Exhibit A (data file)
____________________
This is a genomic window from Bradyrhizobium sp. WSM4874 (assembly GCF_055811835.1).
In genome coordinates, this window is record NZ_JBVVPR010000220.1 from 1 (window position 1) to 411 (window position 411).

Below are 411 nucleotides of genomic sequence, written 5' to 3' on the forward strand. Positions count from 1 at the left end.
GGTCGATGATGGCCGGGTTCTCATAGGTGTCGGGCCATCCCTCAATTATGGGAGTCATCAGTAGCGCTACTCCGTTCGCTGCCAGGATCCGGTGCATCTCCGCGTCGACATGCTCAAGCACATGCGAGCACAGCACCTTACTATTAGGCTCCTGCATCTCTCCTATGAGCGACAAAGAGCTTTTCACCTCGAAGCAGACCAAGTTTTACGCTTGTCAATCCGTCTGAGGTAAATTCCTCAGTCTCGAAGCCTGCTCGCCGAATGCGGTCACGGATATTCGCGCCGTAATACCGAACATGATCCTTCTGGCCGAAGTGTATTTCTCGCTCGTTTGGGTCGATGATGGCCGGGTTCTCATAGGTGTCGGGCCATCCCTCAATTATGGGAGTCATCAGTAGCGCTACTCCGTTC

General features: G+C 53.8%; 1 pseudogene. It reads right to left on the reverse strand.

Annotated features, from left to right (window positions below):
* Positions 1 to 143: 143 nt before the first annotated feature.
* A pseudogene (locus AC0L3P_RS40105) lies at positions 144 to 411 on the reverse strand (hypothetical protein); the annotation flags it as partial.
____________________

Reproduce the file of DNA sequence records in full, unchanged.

This is a genomic window from Bradyrhizobium sp. WSM4874 (assembly GCF_055811835.1).
In genome coordinates, this window is record NZ_JBVVPR010000220.1 from 1 (window position 1) to 411 (window position 411).

Below are 411 nucleotides of genomic sequence, written 5' to 3' on the forward strand. Positions count from 1 at the left end.
GGTCGATGATGGCCGGGTTCTCATAGGTGTCGGGCCATCCCTCAATTATGGGAGTCATCAGTAGCGCTACTCCGTTCGCTGCCAGGATCCGGTGCATCTCCGCGTCGACATGCTCAAGCACATGCGAGCACAGCACCTTACTATTAGGCTCCTGCATCTCTCCTATGAGCGACAAAGAGCTTTTCACCTCGAAGCAGACCAAGTTTTACGCTTGTCAATCCGTCTGAGGTAAATTCCTCAGTCTCGAAGCCTGCTCGCCGAATGCGGTCACGGATATTCGCGCCGTAATACCGAACATGATCCTTCTGGCCGAAGTGTATTTCTCGCTCGTTTGGGTCGATGATGGCCGGGTTCTCATAGGTGTCGGGCCATCCCTCAATTATGGGAGTCATCAGTAGCGCTACTCCGTTC

General features: G+C 53.8%; 1 pseudogene. It reads right to left on the reverse strand.

Annotated features, from left to right (window positions below):
* Positions 1 to 143: 143 nt before the first annotated feature.
* A pseudogene (locus AC0L3P_RS40105) lies at positions 144 to 411 on the reverse strand (hypothetical protein); the annotation flags it as partial.